Calorie Counters - Exercise and calorie counting?
02-14-2010, 01:37 PM
I am having trouble with exercise and calorie counting. It has been bothering me since I started counting and I can't seem to find an easy answer.
My basic schedule allows me 1400 - 1500 calories most days and 1700 calories on Sunday. Let's say one day I eat 1500 calories and work out. My heart rate monitor tells me I have burned 550 calories during my workout which would means my body as only had 950 calories after exercise. This number seems too low and it leaves me starving afterward. Should I be eating 550 extra calories that day to bring my total back to 1500? Basically, when I burn extra calories, should I replace them, and if so how much should I replace? I workout 3-5 days a week and don't want to leave my totals so low but I also don't like the idea of replacing all the calories I just worked so hard to burn.
It all seems a little confusing :?: I hope my question is clear :)
Thanks for the help
02-14-2010, 01:51 PM
What is your weight loss like? If you are losing 1-2 lbs a week, keep doing what you are doing--and if you are losing more than that, eat more.
There are so many guesstimates when it comes to calories burned (and, to some degree, calories consumed) that I think it's pointless to try to be too precise. It's much simpler to look at your results.
02-14-2010, 03:43 PM
you have to look at it calories in vs. calories out. period. After you create a 3500 calorie deficit you will lose 1 pound.
If your days all looked like this:
Eat 1500 cals
Burn 500 Cals from workout
BMR: 1650 (i just used my BMR)
BMR = the calories you burn by just existing... doing NOTHING. You can get that here: http://www.bmi-calculator.net/bmr-calculator/
BMR + Calories Burned = 2150
2150 - Calories Eaten = 650
I have a 650 deficit for the day. At that rate i will lose a little over a pound in about 6 days. (650 x 6 = 3900)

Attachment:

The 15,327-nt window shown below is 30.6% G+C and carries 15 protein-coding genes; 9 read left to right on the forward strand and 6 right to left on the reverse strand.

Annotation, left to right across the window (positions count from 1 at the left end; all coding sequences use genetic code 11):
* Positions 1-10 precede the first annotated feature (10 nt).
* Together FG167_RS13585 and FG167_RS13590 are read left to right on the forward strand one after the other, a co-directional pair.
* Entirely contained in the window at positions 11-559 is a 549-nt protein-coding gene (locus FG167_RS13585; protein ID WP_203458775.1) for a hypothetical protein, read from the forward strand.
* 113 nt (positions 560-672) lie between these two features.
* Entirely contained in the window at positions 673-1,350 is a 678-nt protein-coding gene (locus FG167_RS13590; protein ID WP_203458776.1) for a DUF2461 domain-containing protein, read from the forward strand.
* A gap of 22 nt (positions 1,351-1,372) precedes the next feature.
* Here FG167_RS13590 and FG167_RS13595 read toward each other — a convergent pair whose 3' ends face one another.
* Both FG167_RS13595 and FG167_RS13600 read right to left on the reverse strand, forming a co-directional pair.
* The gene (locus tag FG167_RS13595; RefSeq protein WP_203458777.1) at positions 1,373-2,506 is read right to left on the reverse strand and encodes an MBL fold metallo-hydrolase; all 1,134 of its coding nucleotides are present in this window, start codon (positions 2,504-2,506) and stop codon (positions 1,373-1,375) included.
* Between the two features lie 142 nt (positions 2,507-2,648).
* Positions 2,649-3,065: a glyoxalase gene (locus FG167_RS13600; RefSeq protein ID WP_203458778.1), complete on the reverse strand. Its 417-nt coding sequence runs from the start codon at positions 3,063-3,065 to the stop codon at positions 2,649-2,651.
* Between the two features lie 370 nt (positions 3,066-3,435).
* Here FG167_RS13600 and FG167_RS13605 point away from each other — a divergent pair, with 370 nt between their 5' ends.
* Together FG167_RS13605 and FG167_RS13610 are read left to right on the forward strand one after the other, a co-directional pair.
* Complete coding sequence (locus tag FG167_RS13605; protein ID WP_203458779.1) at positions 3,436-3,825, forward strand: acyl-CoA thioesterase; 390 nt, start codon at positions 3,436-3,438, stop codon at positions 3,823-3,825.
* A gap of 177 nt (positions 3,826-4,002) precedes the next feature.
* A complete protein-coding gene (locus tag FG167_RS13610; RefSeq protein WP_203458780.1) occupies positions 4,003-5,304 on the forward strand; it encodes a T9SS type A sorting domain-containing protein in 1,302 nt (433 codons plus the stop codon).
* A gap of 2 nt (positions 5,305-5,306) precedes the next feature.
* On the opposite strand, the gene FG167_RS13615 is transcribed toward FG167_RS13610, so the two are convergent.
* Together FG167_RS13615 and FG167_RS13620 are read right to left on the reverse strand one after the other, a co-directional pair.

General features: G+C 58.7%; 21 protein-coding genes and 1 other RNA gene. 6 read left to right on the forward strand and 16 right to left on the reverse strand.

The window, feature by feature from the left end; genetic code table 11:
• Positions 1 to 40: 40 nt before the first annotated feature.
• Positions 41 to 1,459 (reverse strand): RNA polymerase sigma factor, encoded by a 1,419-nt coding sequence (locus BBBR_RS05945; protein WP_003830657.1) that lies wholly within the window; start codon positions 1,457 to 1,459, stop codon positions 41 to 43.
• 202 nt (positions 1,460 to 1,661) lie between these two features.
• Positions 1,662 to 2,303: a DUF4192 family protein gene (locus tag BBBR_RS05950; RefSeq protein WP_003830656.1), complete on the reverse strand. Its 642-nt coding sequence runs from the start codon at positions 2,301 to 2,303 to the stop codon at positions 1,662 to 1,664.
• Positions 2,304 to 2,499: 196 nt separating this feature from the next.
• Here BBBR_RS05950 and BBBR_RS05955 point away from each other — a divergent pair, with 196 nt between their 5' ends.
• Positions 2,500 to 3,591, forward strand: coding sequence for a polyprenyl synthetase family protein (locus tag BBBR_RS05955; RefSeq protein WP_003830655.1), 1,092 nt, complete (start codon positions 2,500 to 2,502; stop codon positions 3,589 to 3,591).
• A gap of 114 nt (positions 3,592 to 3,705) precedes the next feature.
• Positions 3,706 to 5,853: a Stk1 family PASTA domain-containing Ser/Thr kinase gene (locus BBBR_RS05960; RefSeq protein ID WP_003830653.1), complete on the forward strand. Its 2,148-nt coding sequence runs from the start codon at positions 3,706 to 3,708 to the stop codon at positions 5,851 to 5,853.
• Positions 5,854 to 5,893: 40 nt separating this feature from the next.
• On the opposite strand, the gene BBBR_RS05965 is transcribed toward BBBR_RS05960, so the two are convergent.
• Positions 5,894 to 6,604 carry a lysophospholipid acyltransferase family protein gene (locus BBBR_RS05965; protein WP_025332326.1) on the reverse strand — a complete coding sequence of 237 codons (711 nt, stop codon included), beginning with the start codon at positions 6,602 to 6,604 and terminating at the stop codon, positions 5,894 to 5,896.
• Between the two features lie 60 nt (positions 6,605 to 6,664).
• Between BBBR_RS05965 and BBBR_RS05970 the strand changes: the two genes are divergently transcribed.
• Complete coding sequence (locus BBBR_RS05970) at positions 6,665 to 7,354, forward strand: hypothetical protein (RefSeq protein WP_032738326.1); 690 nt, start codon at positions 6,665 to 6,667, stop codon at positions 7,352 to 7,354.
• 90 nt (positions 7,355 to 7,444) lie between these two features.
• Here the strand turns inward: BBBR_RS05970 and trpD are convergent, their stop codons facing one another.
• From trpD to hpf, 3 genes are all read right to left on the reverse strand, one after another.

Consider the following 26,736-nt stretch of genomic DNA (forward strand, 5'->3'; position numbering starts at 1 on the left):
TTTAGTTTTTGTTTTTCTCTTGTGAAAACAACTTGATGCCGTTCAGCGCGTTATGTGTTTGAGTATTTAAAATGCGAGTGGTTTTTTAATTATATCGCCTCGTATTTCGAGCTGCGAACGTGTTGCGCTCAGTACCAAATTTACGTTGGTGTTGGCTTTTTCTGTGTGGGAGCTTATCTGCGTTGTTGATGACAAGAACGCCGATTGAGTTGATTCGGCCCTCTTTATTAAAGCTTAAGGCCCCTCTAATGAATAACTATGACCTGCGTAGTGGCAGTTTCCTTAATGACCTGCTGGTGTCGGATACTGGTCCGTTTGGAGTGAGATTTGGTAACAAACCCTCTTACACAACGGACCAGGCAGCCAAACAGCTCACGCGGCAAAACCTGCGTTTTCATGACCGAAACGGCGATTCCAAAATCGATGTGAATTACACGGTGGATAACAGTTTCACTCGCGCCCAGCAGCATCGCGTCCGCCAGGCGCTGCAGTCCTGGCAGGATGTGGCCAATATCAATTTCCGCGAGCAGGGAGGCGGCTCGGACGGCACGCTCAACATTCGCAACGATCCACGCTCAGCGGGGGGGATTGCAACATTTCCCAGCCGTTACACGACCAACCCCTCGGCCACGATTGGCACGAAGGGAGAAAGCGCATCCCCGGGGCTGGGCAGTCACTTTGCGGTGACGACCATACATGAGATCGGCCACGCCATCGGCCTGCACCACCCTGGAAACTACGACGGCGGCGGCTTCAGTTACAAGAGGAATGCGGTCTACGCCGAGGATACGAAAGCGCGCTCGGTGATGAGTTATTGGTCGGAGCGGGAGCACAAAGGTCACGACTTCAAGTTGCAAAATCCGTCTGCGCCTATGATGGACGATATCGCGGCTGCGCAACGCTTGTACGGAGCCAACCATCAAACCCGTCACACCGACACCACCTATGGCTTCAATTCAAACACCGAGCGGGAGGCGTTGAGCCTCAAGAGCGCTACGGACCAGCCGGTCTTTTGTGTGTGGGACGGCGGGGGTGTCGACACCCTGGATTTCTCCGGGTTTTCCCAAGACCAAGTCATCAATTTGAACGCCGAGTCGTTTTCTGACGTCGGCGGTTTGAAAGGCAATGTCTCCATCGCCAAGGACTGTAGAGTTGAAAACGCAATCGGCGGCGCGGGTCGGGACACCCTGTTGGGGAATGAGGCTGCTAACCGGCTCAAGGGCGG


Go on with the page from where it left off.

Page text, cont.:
HOpe that makes sense.
02-14-2010, 03:51 PM
Just thought I'd point out that BMR calculators don't work for every individual. For example, mine is 1800 calories. Even with working out I can't eat 1800 and lose weight.
I too would suggest looking at your results and going from there.
Another thing is that I am a firm believer that you should NEVER go hungry. It's a recipe for disaster, you WILL end up binging. The only question is WHEN you do. You can't deprive yourself. If you're meeting/exceeding your daily calories and you're still hungry examine areas in your diet where you can cut calories, but not the quantity of food. Are you eating bread that's 100 calories per piece? Switch to a "health" bread made with whole grains that will allow you to eat two pieces for that same number of calories. Add a good full cup of broccoli to your dinner instead of another side that contains more calories (broccoli is only about 30 cal per cup!). So on and so forth...
Also take a look at what kind of calories you're eating. Fiber and protein are filling and have better "stick with you" power. Carbs and sugar do not.
02-15-2010, 11:57 AM
Thanks for the help :) I have been pretty good about not going hungry. Usually after a workout I need to eat a little more healthy food. That is why I wanted to ask the question because if my goal is 1500 calories for the day and I eat extra after a workout, does it count since I just burned a bunch of calories. I get what everyone is saying. I need to tweak my calories to include my workouts because I just can't live on 1500 when I am burning so much. I am also skeptical about some of the bmr calculators, the more of them I check, the more confused I become.
02-15-2010, 04:44 PM
As long as you're eating at least 1200 calories or more a day I wouldn't sweat "eating back" your exercise. I never eat back the calories I burn from working out.
If you are truly hungry, which working out can definitely make you more hungry since you're expending energy, then yeah eat an extra snack or something.
I think people get way too caught up in the calories they burn during exercise. Eat within your caloric intake range and let the exercise be a bonus. If you are physically still hungry then eat. An extra 200 calories now and then is not going to blow you off track.
02-15-2010, 07:55 PM
Hey sweetnlow, maybe have a whey protein shake after your workout, they are about 100 cals and the protein and fluid will fill you up.
Since I exercise at night I think of my protein shake as my dessert after my workout.
I do calculate my shake into my daily caloric intake though.
As someone else mentioned, the main thing is where your cals are coming from, if you get enough fiber and protein you won't be hungry, also be sure to chug some water in case it is thirst you are mistaking for hunger.
I agree with MotoMichelle, if you are trying to lose weight you definitely do not want to eat back your cals.
Try the protein, fiber and more veggies idea throughout the day and see if you are still hungry at night.
Good luck, wish you the best!